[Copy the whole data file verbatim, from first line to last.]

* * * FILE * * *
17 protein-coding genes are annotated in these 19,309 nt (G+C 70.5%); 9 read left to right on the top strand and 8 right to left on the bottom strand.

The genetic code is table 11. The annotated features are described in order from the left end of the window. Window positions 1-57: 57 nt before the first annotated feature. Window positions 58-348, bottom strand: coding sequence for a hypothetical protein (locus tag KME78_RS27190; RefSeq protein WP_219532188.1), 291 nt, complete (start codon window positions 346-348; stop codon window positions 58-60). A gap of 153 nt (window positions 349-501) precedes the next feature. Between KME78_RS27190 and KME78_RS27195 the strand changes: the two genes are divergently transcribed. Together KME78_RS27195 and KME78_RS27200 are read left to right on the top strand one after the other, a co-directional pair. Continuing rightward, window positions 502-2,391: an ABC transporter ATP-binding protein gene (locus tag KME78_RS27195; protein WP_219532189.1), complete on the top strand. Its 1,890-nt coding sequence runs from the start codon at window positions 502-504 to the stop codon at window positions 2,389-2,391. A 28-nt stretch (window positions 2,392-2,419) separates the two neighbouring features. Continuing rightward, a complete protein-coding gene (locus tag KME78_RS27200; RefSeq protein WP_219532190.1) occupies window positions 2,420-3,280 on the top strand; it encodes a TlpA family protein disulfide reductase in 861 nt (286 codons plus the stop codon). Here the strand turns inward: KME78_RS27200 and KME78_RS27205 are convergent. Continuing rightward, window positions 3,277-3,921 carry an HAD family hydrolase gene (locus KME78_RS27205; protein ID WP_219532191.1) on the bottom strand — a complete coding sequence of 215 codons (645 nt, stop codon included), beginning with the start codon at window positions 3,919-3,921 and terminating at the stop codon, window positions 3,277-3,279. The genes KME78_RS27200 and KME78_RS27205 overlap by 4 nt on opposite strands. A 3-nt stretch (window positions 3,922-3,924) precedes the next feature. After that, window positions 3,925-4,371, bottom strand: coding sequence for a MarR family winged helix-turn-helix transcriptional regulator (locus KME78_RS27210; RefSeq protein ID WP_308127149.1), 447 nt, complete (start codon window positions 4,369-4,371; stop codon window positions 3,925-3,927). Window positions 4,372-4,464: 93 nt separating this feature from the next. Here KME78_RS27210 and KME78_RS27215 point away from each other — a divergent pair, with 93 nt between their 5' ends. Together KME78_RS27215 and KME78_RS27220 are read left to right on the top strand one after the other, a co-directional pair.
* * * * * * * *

17 protein-coding genes are annotated in these 19,309 nt (G+C 70.5%); 9 read left to right on the top strand and 8 right to left on the bottom strand.

The genetic code is table 11. The annotated features are described in order from the left end of the window. Window positions 1-57: 57 nt before the first annotated feature. Window positions 58-348, bottom strand: coding sequence for a hypothetical protein (locus tag KME78_RS27190; RefSeq protein WP_219532188.1), 291 nt, complete (start codon window positions 346-348; stop codon window positions 58-60). A gap of 153 nt (window positions 349-501) precedes the next feature. Between KME78_RS27190 and KME78_RS27195 the strand changes: the two genes are divergently transcribed. Together KME78_RS27195 and KME78_RS27200 are read left to right on the top strand one after the other, a co-directional pair. Continuing rightward, window positions 502-2,391: an ABC transporter ATP-binding protein gene (locus tag KME78_RS27195; protein WP_219532189.1), complete on the top strand. Its 1,890-nt coding sequence runs from the start codon at window positions 502-504 to the stop codon at window positions 2,389-2,391. A 28-nt stretch (window positions 2,392-2,419) separates the two neighbouring features. Continuing rightward, a complete protein-coding gene (locus tag KME78_RS27200; RefSeq protein WP_219532190.1) occupies window positions 2,420-3,280 on the top strand; it encodes a TlpA family protein disulfide reductase in 861 nt (286 codons plus the stop codon). Here the strand turns inward: KME78_RS27200 and KME78_RS27205 are convergent. Continuing rightward, window positions 3,277-3,921 carry an HAD family hydrolase gene (locus KME78_RS27205; protein ID WP_219532191.1) on the bottom strand — a complete coding sequence of 215 codons (645 nt, stop codon included), beginning with the start codon at window positions 3,919-3,921 and terminating at the stop codon, window positions 3,277-3,279. The genes KME78_RS27200 and KME78_RS27205 overlap by 4 nt on opposite strands. A 3-nt stretch (window positions 3,922-3,924) precedes the next feature. After that, window positions 3,925-4,371, bottom strand: coding sequence for a MarR family winged helix-turn-helix transcriptional regulator (locus KME78_RS27210; RefSeq protein ID WP_308127149.1), 447 nt, complete (start codon window positions 4,369-4,371; stop codon window positions 3,925-3,927). Window positions 4,372-4,464: 93 nt separating this feature from the next. Here KME78_RS27210 and KME78_RS27215 point away from each other — a divergent pair, with 93 nt between their 5' ends. Together KME78_RS27215 and KME78_RS27220 are read left to right on the top strand one after the other, a co-directional pair.